- 284ml carton of double cream.
- 200g dark chocolate.
- 2 tablespoons of golden caster sugar.
1. Preheat the oven to 170 degrees celcius and line the base of a cake tin with baking parchment. Obviously if you're using a loose-bottomed tin, lining it won't be necessary.
2. Break up the chocolate & cut the butter into chunks, then melt them togetehr in a glass bowl over a pan of hot simmering water.
3. Meanwhile, separate your eggs. Keep the whites in a separate bowl to use for later.
4. In a large mixing bowl, whisk 4 egg yolks, your caster sugar & light muscovado sugar until well combined.
5. Stir the melted chocolate/butter mixture into the egg/sugar mixture.
6. Fold in the plain flour & ground almonds, mixing it all together with a wooden spoon until well combined.
7. In a separate mixing bowl, whisk together the egg whites until they form stiff, fluffy peaks. This can take a while, so be patient & persistent.
8. Take a large spoonful of the egg whites & add it into the chocolatey mix. Mix it all together.
9. Carefully fold in the remaining egg whites, being careful to try and keep in as much air as possible. Fold gently until just combined, then stop.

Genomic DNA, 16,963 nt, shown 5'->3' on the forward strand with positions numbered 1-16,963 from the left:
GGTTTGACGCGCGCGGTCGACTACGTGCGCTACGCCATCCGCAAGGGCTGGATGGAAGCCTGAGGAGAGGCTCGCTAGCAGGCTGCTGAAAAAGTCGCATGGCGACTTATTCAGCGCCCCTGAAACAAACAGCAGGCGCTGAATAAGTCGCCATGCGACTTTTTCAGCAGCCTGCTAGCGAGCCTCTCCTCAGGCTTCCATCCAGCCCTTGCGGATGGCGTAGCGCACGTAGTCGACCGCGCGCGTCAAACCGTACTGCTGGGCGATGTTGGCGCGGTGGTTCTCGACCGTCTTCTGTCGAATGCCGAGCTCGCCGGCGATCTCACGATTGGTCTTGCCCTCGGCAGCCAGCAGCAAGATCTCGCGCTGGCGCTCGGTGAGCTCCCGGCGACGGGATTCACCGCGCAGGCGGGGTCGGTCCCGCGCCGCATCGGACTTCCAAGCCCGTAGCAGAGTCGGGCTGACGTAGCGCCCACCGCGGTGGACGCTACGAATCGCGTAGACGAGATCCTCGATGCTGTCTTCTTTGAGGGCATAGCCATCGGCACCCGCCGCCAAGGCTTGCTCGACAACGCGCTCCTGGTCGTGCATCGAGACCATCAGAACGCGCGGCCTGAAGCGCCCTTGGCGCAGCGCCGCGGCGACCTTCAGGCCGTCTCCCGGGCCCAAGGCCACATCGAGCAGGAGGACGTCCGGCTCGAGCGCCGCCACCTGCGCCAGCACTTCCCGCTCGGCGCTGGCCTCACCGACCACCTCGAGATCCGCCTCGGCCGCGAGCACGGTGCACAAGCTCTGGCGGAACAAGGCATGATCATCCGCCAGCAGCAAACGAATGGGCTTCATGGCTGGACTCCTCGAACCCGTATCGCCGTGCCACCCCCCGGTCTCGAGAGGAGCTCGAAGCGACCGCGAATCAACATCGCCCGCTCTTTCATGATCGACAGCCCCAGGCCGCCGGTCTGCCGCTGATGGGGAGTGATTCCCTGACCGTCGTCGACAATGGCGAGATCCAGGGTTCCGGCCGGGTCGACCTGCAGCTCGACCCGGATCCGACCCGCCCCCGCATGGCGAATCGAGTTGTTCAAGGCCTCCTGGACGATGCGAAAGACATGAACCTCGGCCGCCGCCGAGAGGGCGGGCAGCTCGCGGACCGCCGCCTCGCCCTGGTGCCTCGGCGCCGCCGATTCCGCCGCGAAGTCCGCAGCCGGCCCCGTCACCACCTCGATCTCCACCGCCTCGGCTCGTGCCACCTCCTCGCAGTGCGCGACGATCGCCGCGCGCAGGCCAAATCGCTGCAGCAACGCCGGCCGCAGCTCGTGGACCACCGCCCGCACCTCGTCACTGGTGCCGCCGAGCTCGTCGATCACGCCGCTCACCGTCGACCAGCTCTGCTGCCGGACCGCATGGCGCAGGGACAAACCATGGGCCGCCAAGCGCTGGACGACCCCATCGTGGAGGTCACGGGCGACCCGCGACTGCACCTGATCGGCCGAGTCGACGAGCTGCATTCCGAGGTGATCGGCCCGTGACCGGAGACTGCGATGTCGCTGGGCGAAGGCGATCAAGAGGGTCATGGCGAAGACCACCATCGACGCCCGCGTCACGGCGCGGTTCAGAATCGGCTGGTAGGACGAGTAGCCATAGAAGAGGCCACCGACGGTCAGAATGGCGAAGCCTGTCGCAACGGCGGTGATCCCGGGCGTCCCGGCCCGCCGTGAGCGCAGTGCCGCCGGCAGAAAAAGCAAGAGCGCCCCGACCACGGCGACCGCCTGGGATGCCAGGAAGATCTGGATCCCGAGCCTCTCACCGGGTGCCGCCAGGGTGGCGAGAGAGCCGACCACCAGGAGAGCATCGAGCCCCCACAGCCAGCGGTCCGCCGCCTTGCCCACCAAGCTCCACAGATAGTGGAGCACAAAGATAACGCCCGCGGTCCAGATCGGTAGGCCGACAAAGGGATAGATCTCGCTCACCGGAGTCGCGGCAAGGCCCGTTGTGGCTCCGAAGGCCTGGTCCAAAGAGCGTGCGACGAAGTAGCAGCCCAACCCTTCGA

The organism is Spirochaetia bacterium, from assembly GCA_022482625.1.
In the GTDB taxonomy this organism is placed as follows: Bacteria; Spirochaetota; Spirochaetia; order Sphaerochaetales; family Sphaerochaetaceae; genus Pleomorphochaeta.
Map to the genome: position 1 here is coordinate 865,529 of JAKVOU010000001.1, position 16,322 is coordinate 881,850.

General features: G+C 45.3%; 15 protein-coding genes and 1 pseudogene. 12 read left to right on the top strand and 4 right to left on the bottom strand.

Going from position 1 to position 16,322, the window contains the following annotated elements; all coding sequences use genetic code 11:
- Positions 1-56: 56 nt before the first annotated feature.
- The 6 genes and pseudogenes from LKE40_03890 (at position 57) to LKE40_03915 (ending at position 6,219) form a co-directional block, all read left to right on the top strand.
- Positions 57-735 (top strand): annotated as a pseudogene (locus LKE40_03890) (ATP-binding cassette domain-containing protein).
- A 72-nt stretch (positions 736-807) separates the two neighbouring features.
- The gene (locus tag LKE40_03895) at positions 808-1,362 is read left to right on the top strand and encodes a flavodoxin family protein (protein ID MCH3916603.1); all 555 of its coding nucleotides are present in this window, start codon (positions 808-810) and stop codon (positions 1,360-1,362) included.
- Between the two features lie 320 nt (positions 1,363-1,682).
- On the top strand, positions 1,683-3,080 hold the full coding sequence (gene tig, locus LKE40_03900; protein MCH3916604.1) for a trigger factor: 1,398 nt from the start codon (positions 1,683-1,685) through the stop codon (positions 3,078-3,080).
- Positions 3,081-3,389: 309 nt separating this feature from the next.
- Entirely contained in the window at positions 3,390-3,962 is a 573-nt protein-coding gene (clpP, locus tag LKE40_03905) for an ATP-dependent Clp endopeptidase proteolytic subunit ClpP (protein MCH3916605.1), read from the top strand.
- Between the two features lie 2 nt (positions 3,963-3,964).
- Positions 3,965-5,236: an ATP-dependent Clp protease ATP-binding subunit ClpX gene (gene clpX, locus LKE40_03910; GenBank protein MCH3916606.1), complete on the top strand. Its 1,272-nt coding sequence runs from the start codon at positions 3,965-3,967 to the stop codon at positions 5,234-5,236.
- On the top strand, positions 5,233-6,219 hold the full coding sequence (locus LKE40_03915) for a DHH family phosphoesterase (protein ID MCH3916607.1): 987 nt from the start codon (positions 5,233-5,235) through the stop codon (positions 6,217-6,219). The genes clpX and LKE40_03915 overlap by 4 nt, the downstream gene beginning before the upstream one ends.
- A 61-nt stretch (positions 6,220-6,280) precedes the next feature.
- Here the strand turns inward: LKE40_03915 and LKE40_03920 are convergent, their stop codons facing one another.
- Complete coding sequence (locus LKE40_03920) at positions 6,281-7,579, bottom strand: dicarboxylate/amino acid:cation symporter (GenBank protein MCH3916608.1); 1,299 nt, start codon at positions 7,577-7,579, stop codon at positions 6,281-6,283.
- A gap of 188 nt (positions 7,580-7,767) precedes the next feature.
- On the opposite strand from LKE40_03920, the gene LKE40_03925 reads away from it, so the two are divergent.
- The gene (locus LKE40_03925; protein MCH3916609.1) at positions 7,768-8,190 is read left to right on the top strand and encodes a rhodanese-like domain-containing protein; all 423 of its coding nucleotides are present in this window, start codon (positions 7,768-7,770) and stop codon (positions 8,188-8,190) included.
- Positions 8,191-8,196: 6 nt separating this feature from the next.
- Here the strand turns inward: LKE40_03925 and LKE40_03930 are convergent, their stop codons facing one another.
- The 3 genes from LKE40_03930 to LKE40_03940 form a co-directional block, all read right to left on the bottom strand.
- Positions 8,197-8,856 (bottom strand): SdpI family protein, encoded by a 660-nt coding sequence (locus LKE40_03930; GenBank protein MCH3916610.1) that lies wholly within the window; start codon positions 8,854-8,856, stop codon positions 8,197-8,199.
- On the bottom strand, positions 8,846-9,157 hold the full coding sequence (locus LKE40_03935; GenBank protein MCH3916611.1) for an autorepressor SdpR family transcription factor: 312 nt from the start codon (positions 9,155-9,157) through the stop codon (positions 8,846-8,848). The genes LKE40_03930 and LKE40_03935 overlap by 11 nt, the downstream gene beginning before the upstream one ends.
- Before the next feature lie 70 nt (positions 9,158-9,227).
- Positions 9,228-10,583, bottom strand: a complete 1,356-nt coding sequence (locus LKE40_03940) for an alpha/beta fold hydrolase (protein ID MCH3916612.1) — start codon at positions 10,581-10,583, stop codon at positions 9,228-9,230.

10. Pour the mixture into your cake tin, and then cook for about 35-40 minutes. As previously stated, the cake will still seem quite wobbly & uncooked when taken out of the oven, so you do kind of have to use your intuition/knowledge of your own oven on this one. Make sure not to cook it for any longer than a maximum of 45 minutes though or it will just become stodgy - undercooked is generally better than overcooked, in my opinion. It will also be totally cracked on the top & will sink down in the center as it cools, but these are all things which should be totally embraced in favour of delicious, delicious cake.
11. Leave to cool for about half an hour or so in the tin, then gently take it out & place on a plate. Place this into the fridge for at least an hour, but the longer the better.
12. To make the ganache, pour your double cream into a saucepan and stir in two tablespoons of caster sugar. Place this over a low to medium heat & stir frequently.
13. In a glass bowl, break up 200 grams of dark chocolate.
14. Just before the cream & sugar mixture reaches boiling point, take it off the heat and pour immediately over your chocolate. Stir this all together until it all blends into one delicious thick & creamy mixture. I know this seems slightly mental and like it will never actually work, but trust me - this is hands down my favourite ganache recipe.
15. Pour the ganache generously over your cooled cake, then place it back in the fridge for at least another hour or so for the ganache to set.
As it was for a Halloween party I poured a liberal amount of Halloween sprinkles all over the top of my cake, and it went down a storm - as it evidenced by the fact that, this morning, there was only this tiny little piece left. It's a cake best served cold and, like most things, it can only be improved by a generous dollop of thick double cream.